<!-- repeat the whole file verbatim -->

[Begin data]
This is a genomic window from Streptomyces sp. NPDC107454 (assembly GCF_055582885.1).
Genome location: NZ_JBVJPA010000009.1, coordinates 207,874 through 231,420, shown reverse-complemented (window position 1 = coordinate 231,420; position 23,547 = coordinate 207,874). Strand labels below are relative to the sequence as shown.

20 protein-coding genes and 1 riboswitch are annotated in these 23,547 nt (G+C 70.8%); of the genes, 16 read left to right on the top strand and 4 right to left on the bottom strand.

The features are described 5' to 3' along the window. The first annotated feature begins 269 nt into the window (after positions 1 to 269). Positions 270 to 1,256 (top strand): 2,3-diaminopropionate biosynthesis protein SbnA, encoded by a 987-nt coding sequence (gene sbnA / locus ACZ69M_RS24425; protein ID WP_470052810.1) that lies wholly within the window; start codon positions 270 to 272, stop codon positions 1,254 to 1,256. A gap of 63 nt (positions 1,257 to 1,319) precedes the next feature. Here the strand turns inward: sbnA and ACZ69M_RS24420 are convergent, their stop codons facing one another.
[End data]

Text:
This is a genomic window from Streptomyces sp. NPDC107454 (assembly GCF_055582885.1).
Genome location: NZ_JBVJPA010000009.1, coordinates 207,874 through 231,420, shown reverse-complemented (window position 1 = coordinate 231,420; position 23,547 = coordinate 207,874). Strand labels below are relative to the sequence as shown.

20 protein-coding genes and 1 riboswitch are annotated in these 23,547 nt (G+C 70.8%); of the genes, 16 read left to right on the top strand and 4 right to left on the bottom strand.

The features are described 5' to 3' along the window. The first annotated feature begins 269 nt into the window (after positions 1 to 269). Positions 270 to 1,256 (top strand): 2,3-diaminopropionate biosynthesis protein SbnA, encoded by a 987-nt coding sequence (gene sbnA / locus ACZ69M_RS24425; protein ID WP_470052810.1) that lies wholly within the window; start codon positions 270 to 272, stop codon positions 1,254 to 1,256. A gap of 63 nt (positions 1,257 to 1,319) precedes the next feature. Here the strand turns inward: sbnA and ACZ69M_RS24420 are convergent, their stop codons facing one another.